Tuesday, October 01, 2019

DE Ponderings

by Kevin Kessler

Colossians 3:1-17

Eugene H. Peterson in “As Kingfishers Catch Fire” has a warm place in his heart for Christian doctrine indicating that it has a spaciousness when accurately perceived. However, he contends that after becoming familiar with these understandings of Christian faith our imaginations wane and we fall under the less poetic world of conduct.

Michael Frost and Christiana Rice in their book “To Altar Your World” offer a similar focus using different language. Instead of using the language of conduct, these two authors talk about a Christian moralism which they assert gets us nowhere. The church, in their view, spends more energy working on a moral code that is difficult to prove than simply striving to love our neighbors as ourselves. A moral code is not the solution to move us closer to the perfect love to which God calls us.

In the letter to the Colossians, we find a comparable message. In chapter 3, verses 5 and 8 are found types of conduct that are less than attractive for a healthy community life. Concentrating on these moral issues would be quite easy to do since it seems appropriate to give significant attention toward avoiding these moral dilemmas to achieve a better society. But doing so has its drawbacks, one of which is causing division within the community. Consider how this might occur. Those who adhere to the moral code are accepted into the community whereas others who fail to live up to the better conduct are pushed outside the moral boundaries.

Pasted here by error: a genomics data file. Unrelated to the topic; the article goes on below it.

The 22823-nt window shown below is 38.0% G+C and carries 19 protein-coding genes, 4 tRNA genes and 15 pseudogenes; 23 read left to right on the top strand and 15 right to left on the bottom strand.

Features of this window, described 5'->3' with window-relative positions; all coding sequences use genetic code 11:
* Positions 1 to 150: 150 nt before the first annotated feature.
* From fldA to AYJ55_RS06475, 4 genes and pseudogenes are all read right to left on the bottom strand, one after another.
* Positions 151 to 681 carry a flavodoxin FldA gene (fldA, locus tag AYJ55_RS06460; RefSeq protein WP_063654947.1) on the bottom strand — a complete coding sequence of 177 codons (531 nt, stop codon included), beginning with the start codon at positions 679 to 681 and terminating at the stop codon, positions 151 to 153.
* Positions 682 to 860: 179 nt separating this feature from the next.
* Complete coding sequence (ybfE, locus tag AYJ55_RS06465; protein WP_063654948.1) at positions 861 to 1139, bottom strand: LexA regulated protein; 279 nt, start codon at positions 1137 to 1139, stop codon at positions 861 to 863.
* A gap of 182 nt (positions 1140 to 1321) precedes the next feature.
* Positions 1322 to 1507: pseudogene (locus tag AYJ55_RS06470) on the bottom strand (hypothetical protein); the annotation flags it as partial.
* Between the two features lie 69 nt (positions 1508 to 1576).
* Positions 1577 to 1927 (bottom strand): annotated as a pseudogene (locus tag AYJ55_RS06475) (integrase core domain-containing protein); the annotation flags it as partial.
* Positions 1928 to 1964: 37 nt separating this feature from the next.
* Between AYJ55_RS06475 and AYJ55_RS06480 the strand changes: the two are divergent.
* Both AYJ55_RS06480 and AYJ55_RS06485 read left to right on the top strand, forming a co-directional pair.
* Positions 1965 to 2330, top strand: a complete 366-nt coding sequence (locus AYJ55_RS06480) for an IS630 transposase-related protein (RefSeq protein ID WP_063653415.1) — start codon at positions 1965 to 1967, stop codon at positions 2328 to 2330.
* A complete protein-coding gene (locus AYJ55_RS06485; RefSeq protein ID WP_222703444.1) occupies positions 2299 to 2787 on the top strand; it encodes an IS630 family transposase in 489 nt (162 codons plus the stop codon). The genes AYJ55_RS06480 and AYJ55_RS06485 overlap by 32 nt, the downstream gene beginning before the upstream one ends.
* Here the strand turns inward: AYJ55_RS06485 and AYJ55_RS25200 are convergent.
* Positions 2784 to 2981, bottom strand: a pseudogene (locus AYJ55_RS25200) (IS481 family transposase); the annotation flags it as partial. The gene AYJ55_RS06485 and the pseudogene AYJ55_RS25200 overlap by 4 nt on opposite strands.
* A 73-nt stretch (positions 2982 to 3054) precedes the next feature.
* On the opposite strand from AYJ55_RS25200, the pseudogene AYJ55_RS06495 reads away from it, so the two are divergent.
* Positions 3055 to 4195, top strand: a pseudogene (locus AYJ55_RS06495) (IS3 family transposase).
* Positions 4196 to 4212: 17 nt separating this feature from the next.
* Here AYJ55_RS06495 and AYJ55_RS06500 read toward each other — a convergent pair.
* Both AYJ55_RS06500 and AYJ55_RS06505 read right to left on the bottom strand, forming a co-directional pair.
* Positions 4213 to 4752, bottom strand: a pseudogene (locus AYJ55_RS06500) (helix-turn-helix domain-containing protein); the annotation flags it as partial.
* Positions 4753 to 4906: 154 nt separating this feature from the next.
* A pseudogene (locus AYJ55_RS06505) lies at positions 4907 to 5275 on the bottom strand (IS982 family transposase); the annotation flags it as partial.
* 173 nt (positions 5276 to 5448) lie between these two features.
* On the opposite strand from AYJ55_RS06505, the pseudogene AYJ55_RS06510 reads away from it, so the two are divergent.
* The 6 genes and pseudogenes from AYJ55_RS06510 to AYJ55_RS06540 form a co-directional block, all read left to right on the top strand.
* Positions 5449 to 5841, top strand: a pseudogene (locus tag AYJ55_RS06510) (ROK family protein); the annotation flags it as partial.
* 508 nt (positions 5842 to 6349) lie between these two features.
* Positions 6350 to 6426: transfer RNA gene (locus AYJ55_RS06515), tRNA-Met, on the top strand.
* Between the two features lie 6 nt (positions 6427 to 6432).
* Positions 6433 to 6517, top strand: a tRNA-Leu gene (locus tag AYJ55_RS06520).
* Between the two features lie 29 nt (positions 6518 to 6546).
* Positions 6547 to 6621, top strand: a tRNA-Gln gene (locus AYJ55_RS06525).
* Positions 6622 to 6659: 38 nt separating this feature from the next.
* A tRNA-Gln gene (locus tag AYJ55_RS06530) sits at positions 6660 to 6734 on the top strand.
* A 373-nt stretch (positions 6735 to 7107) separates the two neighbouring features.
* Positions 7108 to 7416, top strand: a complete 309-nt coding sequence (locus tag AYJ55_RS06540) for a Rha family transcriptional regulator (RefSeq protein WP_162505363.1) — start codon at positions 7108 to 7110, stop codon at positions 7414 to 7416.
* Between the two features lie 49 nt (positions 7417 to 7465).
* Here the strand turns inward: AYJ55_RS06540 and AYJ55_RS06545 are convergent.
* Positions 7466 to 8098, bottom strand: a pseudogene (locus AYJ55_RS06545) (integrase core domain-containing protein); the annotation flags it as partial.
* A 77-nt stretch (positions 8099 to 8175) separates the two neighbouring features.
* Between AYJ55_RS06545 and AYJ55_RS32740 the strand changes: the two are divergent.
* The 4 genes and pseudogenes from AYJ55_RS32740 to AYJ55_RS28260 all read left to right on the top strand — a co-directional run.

Verse 11 suggests that a renewed ideal moves us away from this division. Renewal breaks down the barriers and we no longer view each other with contempt. Rather, all are given a place in the community with equality.

Think of renewal as more than conduct. Think of it as incarnational living. Or as we learn in Colossians, “clothe yourselves” with these attributes: compassion, kindness, humility, meekness, patience, and most of all, love “which binds everything together in perfect harmony.” Eugene Peterson declares, “Putting on these ‘garments’ is a witness not of our own goodness…but of the hidden reality of Christ within us.”

As we wind our way through the concerns we face as the Church of the Brethren, would we benefit from focusing less on conduct/moral code and more on incarnational clothing? Would this incarnational clothing help us find our way beyond division and live more fully into a community where we see one another as equals in Christ? How would you respond to these questions? How are you responding to these questions?